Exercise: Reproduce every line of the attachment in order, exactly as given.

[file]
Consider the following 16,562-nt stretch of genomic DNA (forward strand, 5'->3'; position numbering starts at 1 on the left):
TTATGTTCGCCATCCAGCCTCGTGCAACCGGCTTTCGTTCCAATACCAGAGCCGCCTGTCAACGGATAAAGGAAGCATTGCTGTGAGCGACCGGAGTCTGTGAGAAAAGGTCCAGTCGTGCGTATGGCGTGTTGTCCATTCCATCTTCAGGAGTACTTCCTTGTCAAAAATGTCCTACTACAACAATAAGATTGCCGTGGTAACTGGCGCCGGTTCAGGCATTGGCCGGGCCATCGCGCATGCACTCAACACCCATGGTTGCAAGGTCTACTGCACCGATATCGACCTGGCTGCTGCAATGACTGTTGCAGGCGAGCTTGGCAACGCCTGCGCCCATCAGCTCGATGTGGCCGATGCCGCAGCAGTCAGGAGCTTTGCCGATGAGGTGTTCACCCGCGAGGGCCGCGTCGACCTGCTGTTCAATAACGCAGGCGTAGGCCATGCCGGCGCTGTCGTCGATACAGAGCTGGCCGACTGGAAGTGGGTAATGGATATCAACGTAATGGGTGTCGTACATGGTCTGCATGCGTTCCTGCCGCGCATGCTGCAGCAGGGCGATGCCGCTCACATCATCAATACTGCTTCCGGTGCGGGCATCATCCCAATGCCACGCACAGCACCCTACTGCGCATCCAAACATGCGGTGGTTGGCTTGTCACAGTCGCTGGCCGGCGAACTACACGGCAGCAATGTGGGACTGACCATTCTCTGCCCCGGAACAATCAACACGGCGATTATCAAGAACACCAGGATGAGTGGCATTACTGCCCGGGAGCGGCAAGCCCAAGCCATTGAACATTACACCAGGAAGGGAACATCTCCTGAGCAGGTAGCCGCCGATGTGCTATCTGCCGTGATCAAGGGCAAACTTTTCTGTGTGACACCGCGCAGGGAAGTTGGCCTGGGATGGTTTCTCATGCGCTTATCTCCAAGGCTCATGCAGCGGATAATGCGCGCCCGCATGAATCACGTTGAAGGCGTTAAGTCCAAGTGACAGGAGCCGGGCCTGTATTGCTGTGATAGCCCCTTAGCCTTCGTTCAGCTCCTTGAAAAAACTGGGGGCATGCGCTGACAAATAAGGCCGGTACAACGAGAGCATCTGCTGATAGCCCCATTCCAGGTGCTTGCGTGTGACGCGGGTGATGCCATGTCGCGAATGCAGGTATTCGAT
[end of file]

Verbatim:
Consider the following 16,562-nt stretch of genomic DNA (forward strand, 5'->3'; position numbering starts at 1 on the left):
TTATGTTCGCCATCCAGCCTCGTGCAACCGGCTTTCGTTCCAATACCAGAGCCGCCTGTCAACGGATAAAGGAAGCATTGCTGTGAGCGACCGGAGTCTGTGAGAAAAGGTCCAGTCGTGCGTATGGCGTGTTGTCCATTCCATCTTCAGGAGTACTTCCTTGTCAAAAATGTCCTACTACAACAATAAGATTGCCGTGGTAACTGGCGCCGGTTCAGGCATTGGCCGGGCCATCGCGCATGCACTCAACACCCATGGTTGCAAGGTCTACTGCACCGATATCGACCTGGCTGCTGCAATGACTGTTGCAGGCGAGCTTGGCAACGCCTGCGCCCATCAGCTCGATGTGGCCGATGCCGCAGCAGTCAGGAGCTTTGCCGATGAGGTGTTCACCCGCGAGGGCCGCGTCGACCTGCTGTTCAATAACGCAGGCGTAGGCCATGCCGGCGCTGTCGTCGATACAGAGCTGGCCGACTGGAAGTGGGTAATGGATATCAACGTAATGGGTGTCGTACATGGTCTGCATGCGTTCCTGCCGCGCATGCTGCAGCAGGGCGATGCCGCTCACATCATCAATACTGCTTCCGGTGCGGGCATCATCCCAATGCCACGCACAGCACCCTACTGCGCATCCAAACATGCGGTGGTTGGCTTGTCACAGTCGCTGGCCGGCGAACTACACGGCAGCAATGTGGGACTGACCATTCTCTGCCCCGGAACAATCAACACGGCGATTATCAAGAACACCAGGATGAGTGGCATTACTGCCCGGGAGCGGCAAGCCCAAGCCATTGAACATTACACCAGGAAGGGAACATCTCCTGAGCAGGTAGCCGCCGATGTGCTATCTGCCGTGATCAAGGGCAAACTTTTCTGTGTGACACCGCGCAGGGAAGTTGGCCTGGGATGGTTTCTCATGCGCTTATCTCCAAGGCTCATGCAGCGGATAATGCGCGCCCGCATGAATCACGTTGAAGGCGTTAAGTCCAAGTGACAGGAGCCGGGCCTGTATTGCTGTGATAGCCCCTTAGCCTTCGTTCAGCTCCTTGAAAAAACTGGGGGCATGCGCTGACAAATAAGGCCGGTACAACGAGAGCATCTGCTGATAGCCCCATTCCAGGTGCTTGCGTGTGACGCGGGTGATGCCATGTCGCGAATGCAGGTATTCGAT